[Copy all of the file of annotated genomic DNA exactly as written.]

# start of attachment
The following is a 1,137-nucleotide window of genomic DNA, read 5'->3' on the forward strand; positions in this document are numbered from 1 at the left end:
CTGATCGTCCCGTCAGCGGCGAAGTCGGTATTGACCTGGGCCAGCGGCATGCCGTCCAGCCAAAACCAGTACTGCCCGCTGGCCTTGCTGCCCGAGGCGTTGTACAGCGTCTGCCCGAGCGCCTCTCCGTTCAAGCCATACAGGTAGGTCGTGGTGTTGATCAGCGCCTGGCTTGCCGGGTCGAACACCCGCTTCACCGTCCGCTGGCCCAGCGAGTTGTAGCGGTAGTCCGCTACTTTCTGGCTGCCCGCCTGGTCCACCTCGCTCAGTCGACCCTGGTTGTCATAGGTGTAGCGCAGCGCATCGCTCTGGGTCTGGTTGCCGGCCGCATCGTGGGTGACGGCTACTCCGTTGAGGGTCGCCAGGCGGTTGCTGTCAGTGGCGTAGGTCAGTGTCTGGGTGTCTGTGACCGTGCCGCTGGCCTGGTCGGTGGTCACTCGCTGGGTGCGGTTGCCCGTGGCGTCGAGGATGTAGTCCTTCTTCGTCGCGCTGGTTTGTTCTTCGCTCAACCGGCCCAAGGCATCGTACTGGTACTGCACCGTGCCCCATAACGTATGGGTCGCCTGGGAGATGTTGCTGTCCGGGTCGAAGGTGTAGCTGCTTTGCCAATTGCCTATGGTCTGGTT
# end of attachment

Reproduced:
The following is a 1,137-nucleotide window of genomic DNA, read 5'->3' on the forward strand; positions in this document are numbered from 1 at the left end:
CTGATCGTCCCGTCAGCGGCGAAGTCGGTATTGACCTGGGCCAGCGGCATGCCGTCCAGCCAAAACCAGTACTGCCCGCTGGCCTTGCTGCCCGAGGCGTTGTACAGCGTCTGCCCGAGCGCCTCTCCGTTCAAGCCATACAGGTAGGTCGTGGTGTTGATCAGCGCCTGGCTTGCCGGGTCGAACACCCGCTTCACCGTCCGCTGGCCCAGCGAGTTGTAGCGGTAGTCCGCTACTTTCTGGCTGCCCGCCTGGTCCACCTCGCTCAGTCGACCCTGGTTGTCATAGGTGTAGCGCAGCGCATCGCTCTGGGTCTGGTTGCCGGCCGCATCGTGGGTGACGGCTACTCCGTTGAGGGTCGCCAGGCGGTTGCTGTCAGTGGCGTAGGTCAGTGTCTGGGTGTCTGTGACCGTGCCGCTGGCCTGGTCGGTGGTCACTCGCTGGGTGCGGTTGCCCGTGGCGTCGAGGATGTAGTCCTTCTTCGTCGCGCTGGTTTGTTCTTCGCTCAACCGGCCCAAGGCATCGTACTGGTACTGCACCGTGCCCCATAACGTATGGGTCGCCTGGGAGATGTTGCTGTCCGGGTCGAAGGTGTAGCTGCTTTGCCAATTGCCTATGGTCTGGTT